As part of our Six-Month Mentoring Program, we have a monthly group call where participants can ask questions or share what’s working for them. During our August group call, Esther Fraser of Rising Tide Capital shared how her organization was able to take an under-performing program and generate media coverage out of it. After Esther shared her story, others on the call joined in with their suggestions on getting media attention as well. It was all too good not to pass along to you!
It all began when Jay Savulich, Managing Director of Programs at Rising Tide Capital (and also a small business owner himself) was asked by the New York Federal Reserve to participate in a panel about how small businesses could recover from Hurricane Sandy through special funding. It seemed like a great opportunity for the hard hit area, but hardly anyone was there.
Knowing that small businesses could benefit from these special loans, Jay wrote a blog post about his experience as a small business owner dealing with the aftermath of the hurricane.
They sent the blog post to three reporters, including one who had not replied to any previous attempts – the small business reporter at a bigger paper. They received a reply immediately from their local paper, and they also eventually heard from the small business reporter they had been trying to get through to previously.
Why did the pitch work this time?
They learned that this particular reporter liked to focus on the Small Business Administration, related legislation, and reports. This particular blog post framed Jay as a credible business expert that offered useful advice about what small businesses affected by Sandy could do to help themselves.
They now understood what this reporter wanted, so they could make a better pitch in the future.
Esther said knowing what the reporter actually covers, and getting a sense for what might actually pique their interest is one of the most important first steps in establishing a relationship with the media. She also suggests looking at news trends (even what’s trending on Twitter) to see if there is some aspect that you can realistically use to pitch a story or perspective from your organization, clients, or staff “experts.”
Heidi Johnson of Big Brothers Big Sisters of Greater Columbia recommended developing a friendship first. Don’t start off by asking for something. If a reporter calls and asks for something, drop what you are doing and help them even if it doesn’t benefit your organization at that time. Having a relationship first will also help the conversation be more natural when they do, in fact, interview you. You will just be having a conversation with a friend, not a reporter.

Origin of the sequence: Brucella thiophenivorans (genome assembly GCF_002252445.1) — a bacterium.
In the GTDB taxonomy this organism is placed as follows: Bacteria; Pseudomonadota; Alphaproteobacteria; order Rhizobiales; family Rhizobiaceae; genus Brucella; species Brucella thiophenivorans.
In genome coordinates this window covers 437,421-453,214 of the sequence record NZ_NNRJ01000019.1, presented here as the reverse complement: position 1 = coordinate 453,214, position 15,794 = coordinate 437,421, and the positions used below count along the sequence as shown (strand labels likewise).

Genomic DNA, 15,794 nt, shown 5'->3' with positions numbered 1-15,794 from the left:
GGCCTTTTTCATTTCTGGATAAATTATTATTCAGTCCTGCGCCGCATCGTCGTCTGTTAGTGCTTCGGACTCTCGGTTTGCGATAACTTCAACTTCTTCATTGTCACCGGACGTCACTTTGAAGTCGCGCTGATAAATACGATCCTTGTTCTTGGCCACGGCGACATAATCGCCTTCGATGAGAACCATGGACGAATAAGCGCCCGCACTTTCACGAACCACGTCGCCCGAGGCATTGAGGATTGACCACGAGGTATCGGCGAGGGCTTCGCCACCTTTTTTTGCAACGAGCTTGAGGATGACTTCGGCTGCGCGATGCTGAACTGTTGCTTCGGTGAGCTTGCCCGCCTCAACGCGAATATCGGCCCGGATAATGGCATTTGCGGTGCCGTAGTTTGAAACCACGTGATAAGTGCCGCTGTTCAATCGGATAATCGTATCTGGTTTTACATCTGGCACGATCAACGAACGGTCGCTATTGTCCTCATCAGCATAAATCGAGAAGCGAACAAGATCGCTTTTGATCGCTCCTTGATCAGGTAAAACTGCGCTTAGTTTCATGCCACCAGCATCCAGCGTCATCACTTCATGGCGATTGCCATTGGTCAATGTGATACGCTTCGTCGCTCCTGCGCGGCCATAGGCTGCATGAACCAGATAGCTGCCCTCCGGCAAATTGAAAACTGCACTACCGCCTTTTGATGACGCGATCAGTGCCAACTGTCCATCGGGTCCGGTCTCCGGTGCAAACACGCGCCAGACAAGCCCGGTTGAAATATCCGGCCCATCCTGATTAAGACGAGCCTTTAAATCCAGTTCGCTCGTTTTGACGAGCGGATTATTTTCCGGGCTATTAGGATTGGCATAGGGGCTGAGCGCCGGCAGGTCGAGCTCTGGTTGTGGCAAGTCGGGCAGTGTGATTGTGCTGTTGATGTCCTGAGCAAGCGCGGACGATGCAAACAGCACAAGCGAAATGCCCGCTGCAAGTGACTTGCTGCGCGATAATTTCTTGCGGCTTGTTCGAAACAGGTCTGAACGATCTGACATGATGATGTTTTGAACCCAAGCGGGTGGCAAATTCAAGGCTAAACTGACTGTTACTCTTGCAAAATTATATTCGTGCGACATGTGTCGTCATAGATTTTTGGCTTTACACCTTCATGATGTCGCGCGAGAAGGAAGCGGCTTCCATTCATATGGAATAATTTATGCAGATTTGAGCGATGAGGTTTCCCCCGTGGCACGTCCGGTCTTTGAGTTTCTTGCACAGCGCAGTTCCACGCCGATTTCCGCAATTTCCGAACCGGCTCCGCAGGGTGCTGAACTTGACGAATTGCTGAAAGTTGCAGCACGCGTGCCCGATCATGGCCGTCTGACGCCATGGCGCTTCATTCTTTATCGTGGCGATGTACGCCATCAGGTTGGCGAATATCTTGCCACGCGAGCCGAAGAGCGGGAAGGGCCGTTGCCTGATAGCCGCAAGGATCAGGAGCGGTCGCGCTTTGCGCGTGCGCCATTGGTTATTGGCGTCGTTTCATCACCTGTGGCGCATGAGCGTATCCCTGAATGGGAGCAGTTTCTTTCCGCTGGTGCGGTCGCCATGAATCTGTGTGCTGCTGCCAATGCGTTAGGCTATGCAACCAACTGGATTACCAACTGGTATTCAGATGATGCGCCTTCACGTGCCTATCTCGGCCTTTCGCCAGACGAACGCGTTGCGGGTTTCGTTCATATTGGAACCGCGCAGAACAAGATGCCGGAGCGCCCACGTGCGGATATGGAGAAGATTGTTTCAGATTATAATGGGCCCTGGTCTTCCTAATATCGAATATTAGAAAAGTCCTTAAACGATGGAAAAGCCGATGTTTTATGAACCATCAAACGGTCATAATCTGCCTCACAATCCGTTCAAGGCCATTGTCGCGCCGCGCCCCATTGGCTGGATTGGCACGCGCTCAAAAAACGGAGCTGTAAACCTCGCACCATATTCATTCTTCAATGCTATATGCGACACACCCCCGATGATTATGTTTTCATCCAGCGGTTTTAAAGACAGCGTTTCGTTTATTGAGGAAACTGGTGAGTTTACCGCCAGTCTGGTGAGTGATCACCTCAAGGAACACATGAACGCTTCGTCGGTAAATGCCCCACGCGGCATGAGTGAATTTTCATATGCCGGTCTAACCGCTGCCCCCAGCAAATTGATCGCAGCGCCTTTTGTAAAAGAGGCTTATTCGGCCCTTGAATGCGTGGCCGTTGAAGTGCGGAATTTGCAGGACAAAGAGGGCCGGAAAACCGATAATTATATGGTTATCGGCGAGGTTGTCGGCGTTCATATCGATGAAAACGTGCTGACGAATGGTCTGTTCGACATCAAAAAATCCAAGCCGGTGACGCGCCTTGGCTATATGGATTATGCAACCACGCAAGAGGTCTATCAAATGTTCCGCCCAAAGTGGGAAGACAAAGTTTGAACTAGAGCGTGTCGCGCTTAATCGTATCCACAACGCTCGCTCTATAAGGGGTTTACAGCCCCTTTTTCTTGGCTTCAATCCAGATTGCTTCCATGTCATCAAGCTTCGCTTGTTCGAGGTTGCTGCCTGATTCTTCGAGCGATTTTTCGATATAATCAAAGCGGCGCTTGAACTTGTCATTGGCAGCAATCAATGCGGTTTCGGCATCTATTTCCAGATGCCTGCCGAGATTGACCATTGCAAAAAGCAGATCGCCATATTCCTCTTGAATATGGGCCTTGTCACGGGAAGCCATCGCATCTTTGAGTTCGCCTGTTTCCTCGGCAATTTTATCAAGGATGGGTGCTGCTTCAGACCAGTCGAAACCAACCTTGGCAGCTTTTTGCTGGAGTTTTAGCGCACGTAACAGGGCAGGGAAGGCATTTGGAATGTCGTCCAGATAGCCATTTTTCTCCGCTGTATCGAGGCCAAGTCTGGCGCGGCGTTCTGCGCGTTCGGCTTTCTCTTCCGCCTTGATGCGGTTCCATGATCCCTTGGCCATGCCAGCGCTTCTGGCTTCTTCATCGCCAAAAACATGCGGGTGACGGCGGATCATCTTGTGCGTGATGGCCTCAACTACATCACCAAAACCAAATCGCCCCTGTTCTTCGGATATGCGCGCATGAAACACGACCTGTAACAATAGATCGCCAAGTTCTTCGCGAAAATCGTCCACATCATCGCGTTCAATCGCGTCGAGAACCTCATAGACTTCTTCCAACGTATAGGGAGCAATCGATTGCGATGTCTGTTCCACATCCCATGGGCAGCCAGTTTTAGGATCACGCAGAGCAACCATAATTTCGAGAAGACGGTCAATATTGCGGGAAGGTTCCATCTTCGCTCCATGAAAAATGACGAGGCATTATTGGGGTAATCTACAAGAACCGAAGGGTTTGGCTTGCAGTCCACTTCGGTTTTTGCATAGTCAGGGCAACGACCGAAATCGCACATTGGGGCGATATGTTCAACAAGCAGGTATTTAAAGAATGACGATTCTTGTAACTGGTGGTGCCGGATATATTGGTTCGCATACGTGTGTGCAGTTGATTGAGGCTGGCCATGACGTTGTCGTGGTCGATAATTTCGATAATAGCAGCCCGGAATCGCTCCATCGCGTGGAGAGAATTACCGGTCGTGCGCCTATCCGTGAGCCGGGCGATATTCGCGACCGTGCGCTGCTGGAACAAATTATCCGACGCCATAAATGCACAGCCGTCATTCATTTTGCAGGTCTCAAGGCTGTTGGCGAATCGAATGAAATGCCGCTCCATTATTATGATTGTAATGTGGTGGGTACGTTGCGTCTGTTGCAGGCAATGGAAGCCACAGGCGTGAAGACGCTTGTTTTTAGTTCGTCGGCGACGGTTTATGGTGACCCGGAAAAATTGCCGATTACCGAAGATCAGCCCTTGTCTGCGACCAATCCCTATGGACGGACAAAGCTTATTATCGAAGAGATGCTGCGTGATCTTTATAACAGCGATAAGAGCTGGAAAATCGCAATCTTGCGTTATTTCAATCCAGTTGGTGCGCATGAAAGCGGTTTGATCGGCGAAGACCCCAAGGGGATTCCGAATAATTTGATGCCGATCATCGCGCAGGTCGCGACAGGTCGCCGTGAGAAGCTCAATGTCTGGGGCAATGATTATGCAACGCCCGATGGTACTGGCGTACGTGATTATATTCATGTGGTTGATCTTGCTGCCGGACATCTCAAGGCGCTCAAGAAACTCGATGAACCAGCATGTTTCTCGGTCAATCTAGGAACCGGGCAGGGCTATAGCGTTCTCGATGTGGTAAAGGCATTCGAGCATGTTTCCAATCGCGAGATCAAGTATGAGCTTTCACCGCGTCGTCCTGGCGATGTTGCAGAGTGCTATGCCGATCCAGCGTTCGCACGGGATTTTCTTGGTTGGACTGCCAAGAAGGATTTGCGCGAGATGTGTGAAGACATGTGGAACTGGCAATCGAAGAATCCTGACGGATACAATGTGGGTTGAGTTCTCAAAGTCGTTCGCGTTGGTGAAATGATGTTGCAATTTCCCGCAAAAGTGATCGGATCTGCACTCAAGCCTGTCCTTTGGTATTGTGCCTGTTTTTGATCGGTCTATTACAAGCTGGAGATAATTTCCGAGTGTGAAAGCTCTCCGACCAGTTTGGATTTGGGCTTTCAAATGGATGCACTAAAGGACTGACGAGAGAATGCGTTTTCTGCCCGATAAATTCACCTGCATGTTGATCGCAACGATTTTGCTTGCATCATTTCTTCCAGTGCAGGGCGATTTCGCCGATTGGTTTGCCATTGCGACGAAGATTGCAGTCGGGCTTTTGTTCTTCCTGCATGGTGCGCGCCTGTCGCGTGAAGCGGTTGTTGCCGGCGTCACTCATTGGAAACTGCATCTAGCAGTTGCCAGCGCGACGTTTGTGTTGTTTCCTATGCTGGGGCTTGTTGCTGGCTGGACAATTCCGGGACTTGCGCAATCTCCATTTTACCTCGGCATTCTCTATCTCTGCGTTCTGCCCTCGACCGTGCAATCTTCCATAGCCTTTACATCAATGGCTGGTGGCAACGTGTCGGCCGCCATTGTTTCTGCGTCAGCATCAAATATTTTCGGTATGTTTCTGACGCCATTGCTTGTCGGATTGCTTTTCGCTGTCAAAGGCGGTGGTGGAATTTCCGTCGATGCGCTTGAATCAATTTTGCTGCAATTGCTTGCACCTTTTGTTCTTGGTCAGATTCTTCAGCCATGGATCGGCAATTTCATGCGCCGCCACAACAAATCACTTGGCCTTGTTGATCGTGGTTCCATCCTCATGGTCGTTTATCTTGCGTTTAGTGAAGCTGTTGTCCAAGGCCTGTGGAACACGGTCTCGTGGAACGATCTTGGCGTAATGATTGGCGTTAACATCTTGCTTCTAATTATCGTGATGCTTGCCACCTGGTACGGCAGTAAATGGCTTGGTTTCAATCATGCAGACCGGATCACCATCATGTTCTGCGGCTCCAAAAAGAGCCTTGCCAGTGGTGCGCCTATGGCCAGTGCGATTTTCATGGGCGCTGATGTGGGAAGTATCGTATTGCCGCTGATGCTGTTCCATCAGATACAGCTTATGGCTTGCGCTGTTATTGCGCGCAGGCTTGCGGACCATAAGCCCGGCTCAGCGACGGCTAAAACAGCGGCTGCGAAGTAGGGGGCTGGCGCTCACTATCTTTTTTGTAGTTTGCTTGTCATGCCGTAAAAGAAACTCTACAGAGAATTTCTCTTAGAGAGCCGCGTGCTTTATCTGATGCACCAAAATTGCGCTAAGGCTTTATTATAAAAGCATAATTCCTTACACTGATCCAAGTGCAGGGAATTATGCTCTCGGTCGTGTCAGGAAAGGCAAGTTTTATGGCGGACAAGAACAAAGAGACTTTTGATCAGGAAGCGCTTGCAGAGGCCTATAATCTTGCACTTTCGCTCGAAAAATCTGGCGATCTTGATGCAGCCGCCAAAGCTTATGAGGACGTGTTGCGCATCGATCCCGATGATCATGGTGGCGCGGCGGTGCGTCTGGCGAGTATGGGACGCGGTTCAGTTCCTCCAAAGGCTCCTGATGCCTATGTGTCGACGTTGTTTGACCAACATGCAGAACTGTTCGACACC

Heidi also says if you are in an area that has a competitive media market, take advantage of that. Big Brothers Big Sisters will engage the various local media outlets in their major fundraising events of the year (e.g. several have teams for Bowl for Kids Sake) and fosters that competition – the media outlets end up trash talking each other about the event on Twitter and Facebook generating buzz for the event.
Carol Goglia of Communities Foundation of Texas warns that it takes patience to build these relationships. Her organization once worked with a reporter for six months before seeing a piece published on the organization.
Carol also invites members of media to moderate their education panels and invites them to their year-end event as a guest – not to cover the event – but just as a gesture of gratitude.
Other Tips and Advice:
- Ask a reporter to lunch or coffee. Don’t pitch anything – just introduce yourself.
- Blogging is important to get your position out there. Reporters are looking for opinions. They want you to say something they can quote – not something they could have just stated as a fact before talking to you.
- Get your leaders (ED or board member) to add a personal touch to invitations.
- Share articles on Twitter. Their page views are important to them. Ad revenue is online now for papers. Page views are currency to them.
Finally, remember, reporters are people too (and usually really over-worked ones at that). They do need help, and they want to know who they can go to quickly. Let them know how you can be helpful to them.
What media relations tips can you add?